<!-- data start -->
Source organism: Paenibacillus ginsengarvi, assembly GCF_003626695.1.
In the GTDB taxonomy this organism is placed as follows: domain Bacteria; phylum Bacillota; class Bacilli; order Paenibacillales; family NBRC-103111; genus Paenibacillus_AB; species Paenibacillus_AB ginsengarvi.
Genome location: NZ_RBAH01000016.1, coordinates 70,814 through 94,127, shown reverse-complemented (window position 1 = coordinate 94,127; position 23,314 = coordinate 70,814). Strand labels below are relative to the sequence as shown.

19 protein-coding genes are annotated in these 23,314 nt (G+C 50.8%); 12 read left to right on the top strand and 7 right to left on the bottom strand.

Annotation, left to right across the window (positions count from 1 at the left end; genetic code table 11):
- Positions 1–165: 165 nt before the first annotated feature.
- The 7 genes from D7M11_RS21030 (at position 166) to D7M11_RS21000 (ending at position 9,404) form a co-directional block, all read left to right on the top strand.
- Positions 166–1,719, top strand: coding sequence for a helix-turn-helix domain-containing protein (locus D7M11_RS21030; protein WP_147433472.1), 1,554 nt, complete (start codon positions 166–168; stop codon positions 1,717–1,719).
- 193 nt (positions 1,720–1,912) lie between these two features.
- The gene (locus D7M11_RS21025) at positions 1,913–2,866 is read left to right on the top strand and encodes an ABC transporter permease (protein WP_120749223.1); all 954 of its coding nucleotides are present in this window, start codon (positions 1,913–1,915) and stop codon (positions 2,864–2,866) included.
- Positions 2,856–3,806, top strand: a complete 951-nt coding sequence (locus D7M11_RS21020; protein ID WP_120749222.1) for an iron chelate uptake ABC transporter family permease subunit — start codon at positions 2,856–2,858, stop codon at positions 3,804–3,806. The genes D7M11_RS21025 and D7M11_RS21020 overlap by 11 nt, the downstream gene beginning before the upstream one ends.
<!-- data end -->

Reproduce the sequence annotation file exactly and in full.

Source organism: Paenibacillus ginsengarvi, assembly GCF_003626695.1.
In the GTDB taxonomy this organism is placed as follows: domain Bacteria; phylum Bacillota; class Bacilli; order Paenibacillales; family NBRC-103111; genus Paenibacillus_AB; species Paenibacillus_AB ginsengarvi.
Genome location: NZ_RBAH01000016.1, coordinates 70,814 through 94,127, shown reverse-complemented (window position 1 = coordinate 94,127; position 23,314 = coordinate 70,814). Strand labels below are relative to the sequence as shown.

19 protein-coding genes are annotated in these 23,314 nt (G+C 50.8%); 12 read left to right on the top strand and 7 right to left on the bottom strand.

Annotation, left to right across the window (positions count from 1 at the left end; genetic code table 11):
- Positions 1–165: 165 nt before the first annotated feature.
- The 7 genes from D7M11_RS21030 (at position 166) to D7M11_RS21000 (ending at position 9,404) form a co-directional block, all read left to right on the top strand.
- Positions 166–1,719, top strand: coding sequence for a helix-turn-helix domain-containing protein (locus D7M11_RS21030; protein WP_147433472.1), 1,554 nt, complete (start codon positions 166–168; stop codon positions 1,717–1,719).
- 193 nt (positions 1,720–1,912) lie between these two features.
- The gene (locus D7M11_RS21025) at positions 1,913–2,866 is read left to right on the top strand and encodes an ABC transporter permease (protein WP_120749223.1); all 954 of its coding nucleotides are present in this window, start codon (positions 1,913–1,915) and stop codon (positions 2,864–2,866) included.
- Positions 2,856–3,806, top strand: a complete 951-nt coding sequence (locus D7M11_RS21020; protein ID WP_120749222.1) for an iron chelate uptake ABC transporter family permease subunit — start codon at positions 2,856–2,858, stop codon at positions 3,804–3,806. The genes D7M11_RS21025 and D7M11_RS21020 overlap by 11 nt, the downstream gene beginning before the upstream one ends.